The ophthalmologist will do a detailed examination of the eyes using a range of different instruments. Gonioscopy is a prominent instrument that will be used to measure the anterior part of the eye. Sometimes, the ophthalmologist may also do a procedure called Electroretinography to understand the possibility of getting back vision. In other words, they will check if the dog will anyway go blind, despite treatment and surgery. If that is the case, they will most likely recommend no treatment, so the dog does not have to go through more pain and recovery.
If only one eye is affected, treatment will be started right away to ensure that it doesn’t spread to both the eyes.
Once the vet identifies glaucoma in one or both the eyes, the treatment will be started right away.
First off, your vet will prescribe a set of medications to reduce pressure in the dog’s eyes. This is essential to ensure that the vision doesn’t get further damaged.
Besides reducing the pressure, there is a range of other treatments that are used to treat glaucoma. The fluid will be drained and the cells that produce fluid are altered to ensure that it either reduces or even stops producing more fluids. This therapy uses cold temperatures to kill these fluid producing cells and is called cyclocryotherapy.
If glaucoma is detected at an early stage, this treatment is done right away. In turn, this could prevent further degeneration and could even salvage the dog’s vision.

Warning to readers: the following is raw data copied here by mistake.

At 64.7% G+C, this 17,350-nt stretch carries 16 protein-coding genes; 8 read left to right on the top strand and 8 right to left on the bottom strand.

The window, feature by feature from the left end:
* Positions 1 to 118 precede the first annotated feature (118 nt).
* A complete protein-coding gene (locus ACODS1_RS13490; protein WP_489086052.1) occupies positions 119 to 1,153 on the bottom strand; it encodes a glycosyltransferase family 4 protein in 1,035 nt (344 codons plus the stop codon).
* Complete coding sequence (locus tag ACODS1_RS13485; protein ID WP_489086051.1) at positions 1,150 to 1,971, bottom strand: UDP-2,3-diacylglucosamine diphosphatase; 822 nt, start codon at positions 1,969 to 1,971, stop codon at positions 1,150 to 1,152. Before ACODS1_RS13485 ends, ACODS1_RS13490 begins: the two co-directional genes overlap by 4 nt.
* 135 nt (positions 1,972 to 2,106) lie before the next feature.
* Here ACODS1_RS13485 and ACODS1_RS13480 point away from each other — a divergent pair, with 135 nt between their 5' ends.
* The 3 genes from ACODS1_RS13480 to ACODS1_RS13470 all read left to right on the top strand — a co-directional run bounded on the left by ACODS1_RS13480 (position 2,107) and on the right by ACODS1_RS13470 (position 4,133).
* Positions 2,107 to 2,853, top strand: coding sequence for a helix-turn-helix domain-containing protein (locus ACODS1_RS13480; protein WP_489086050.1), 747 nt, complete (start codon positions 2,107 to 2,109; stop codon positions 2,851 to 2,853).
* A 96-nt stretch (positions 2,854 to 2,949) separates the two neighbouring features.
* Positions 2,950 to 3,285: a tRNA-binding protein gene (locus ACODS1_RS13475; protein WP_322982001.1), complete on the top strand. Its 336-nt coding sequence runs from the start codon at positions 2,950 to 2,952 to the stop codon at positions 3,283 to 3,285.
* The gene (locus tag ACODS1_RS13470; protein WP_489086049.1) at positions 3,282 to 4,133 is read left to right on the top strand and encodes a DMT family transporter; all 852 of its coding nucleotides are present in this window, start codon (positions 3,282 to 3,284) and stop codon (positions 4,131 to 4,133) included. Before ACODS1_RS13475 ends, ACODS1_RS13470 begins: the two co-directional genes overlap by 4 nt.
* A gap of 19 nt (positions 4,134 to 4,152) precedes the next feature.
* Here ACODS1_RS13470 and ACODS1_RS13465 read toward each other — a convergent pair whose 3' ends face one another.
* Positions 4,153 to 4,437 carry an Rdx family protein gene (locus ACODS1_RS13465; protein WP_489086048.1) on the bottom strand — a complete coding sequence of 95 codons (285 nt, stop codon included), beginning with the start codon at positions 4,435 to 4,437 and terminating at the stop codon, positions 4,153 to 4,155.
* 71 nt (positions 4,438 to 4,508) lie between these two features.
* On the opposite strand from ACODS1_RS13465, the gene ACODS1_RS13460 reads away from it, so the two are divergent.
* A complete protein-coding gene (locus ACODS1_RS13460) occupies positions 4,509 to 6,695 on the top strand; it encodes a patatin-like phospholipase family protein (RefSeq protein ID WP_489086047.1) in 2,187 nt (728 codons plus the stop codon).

Sometimes, the infection in the eyes could be severe or the previous diagnosis could have proved wrong. In such a case, the optical never will be severely damaged and may require surgery to correct it.
- Removing the Eye
Most of the time, especially when the glaucoma is at an advanced stage, vets recommend removing the eye that has degenerated the most. This is essential to prevent the infection from spreading to the other eye. The eyeball is removed and the empty socket area is either stitched or it is filled with an orb.
Over time, the dog will adjust to seeing through one eye. However, as a pet owner, it is important you take the right measures to help your dog with this transition. You might also have to make changes to your home decor to make it easy for the dog to navigate around without vision.
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There are a few natural treatments suggested for glaucoma. Please note that these cannot be a substitute for an examination by the vet because there is only scanty scientific evidence that connects these treatments with the cure for glaucoma.
Nevertheless, there is no harm in adding these natural foods to your dog’s diet. It is a bonus if it works out well for you.